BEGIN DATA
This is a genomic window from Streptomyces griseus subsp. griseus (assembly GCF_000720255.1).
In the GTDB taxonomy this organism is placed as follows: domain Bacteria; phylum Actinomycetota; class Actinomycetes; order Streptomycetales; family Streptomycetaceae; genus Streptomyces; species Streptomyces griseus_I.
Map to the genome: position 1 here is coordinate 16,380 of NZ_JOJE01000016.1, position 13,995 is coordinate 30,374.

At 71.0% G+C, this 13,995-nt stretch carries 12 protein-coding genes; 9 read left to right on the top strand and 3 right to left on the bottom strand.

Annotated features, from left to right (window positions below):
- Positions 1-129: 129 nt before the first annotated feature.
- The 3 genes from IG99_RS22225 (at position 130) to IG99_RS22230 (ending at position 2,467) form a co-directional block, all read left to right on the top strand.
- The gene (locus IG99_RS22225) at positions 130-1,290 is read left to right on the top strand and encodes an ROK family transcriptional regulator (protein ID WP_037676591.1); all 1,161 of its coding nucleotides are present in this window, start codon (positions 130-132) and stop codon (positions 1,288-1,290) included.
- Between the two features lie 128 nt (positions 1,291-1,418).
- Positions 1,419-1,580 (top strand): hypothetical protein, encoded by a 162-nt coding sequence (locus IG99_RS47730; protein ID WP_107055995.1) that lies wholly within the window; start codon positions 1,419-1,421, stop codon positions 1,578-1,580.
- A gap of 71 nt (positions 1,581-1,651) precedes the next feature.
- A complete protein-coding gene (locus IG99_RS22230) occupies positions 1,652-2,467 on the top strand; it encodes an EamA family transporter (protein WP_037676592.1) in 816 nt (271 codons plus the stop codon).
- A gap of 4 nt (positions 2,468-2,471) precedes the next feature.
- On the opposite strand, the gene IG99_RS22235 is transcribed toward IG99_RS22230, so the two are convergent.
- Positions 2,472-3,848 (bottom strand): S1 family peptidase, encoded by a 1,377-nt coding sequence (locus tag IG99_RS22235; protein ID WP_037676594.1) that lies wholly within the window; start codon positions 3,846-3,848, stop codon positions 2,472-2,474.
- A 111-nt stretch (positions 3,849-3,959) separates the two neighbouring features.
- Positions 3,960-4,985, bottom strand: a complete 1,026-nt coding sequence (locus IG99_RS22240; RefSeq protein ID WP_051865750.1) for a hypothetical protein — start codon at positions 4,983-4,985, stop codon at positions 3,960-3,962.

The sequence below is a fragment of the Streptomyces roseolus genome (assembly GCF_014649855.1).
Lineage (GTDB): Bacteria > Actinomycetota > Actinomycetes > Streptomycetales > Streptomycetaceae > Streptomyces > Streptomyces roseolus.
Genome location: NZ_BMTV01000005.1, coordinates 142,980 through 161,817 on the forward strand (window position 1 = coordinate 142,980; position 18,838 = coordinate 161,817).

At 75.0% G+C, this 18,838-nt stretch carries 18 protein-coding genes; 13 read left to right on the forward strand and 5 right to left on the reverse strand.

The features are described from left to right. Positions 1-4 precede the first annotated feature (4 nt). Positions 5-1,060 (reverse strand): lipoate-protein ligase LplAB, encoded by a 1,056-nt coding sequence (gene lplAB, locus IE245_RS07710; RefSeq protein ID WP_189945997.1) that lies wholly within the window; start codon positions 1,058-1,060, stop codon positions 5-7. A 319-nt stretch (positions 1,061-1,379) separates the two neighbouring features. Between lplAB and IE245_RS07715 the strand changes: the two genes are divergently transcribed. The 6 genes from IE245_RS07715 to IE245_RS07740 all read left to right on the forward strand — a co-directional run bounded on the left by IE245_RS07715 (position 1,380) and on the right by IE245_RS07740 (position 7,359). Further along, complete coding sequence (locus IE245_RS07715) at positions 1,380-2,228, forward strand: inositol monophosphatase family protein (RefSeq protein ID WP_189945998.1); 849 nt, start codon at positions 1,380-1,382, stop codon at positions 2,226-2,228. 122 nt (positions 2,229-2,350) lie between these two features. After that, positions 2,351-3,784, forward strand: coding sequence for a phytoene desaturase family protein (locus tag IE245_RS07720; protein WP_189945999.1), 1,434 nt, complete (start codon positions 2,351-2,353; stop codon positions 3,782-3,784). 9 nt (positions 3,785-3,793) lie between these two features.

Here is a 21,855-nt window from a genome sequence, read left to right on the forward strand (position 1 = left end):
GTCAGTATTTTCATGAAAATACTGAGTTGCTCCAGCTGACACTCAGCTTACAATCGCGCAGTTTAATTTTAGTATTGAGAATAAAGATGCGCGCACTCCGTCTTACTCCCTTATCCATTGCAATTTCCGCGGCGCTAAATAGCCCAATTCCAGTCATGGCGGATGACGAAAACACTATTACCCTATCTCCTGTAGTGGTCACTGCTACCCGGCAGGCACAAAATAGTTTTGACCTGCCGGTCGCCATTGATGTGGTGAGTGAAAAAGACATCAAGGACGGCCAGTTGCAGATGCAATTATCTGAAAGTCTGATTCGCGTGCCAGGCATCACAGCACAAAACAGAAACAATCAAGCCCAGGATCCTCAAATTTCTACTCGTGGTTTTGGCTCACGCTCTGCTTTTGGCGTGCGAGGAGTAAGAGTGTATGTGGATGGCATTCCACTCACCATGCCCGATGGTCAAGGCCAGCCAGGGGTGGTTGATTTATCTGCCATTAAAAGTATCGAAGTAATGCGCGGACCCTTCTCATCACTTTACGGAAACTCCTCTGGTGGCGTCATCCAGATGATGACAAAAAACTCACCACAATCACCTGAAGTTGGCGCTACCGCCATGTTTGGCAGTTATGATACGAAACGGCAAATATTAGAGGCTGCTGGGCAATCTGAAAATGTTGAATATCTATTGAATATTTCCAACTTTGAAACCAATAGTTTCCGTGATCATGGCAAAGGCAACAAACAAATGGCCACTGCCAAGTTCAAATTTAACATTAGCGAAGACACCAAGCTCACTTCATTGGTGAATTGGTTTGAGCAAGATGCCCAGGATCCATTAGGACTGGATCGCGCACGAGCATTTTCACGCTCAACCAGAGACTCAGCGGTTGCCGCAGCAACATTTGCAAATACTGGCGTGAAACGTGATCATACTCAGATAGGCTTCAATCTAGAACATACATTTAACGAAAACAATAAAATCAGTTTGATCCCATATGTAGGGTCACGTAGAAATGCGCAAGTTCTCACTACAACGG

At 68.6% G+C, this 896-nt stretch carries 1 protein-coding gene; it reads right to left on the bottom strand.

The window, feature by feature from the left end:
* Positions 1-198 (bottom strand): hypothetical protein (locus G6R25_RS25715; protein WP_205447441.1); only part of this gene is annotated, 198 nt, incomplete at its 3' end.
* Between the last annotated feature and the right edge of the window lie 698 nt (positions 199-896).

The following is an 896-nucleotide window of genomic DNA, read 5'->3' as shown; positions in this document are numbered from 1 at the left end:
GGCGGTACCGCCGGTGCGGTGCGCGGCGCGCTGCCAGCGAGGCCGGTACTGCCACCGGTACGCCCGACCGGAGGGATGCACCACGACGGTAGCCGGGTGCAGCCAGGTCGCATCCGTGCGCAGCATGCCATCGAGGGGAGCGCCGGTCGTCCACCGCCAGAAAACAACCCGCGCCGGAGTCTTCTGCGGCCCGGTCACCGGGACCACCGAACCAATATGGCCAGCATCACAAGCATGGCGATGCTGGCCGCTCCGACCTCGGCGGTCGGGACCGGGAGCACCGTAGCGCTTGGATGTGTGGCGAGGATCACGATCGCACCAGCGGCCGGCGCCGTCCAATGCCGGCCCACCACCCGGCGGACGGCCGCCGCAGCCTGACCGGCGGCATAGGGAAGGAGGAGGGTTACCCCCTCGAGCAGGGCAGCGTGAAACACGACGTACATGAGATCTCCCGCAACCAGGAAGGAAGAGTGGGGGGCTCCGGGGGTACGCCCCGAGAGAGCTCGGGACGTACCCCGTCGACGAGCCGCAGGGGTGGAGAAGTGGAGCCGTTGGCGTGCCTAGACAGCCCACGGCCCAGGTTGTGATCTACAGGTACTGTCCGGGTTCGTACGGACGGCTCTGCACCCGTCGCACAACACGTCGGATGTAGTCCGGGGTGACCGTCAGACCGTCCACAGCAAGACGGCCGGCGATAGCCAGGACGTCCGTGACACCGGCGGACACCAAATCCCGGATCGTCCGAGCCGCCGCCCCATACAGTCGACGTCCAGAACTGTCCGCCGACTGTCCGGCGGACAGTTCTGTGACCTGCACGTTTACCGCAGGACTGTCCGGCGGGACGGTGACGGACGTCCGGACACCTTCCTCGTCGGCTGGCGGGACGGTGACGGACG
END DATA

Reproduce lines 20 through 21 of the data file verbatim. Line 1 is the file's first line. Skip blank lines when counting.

Genome location: NZ_BMTV01000005.1, coordinates 142,980 through 161,817 on the forward strand (window position 1 = coordinate 142,980; position 18,838 = coordinate 161,817).

At 75.0% G+C, this 18,838-nt stretch carries 18 protein-coding genes; 13 read left to right on the forward strand and 5 right to left on the reverse strand.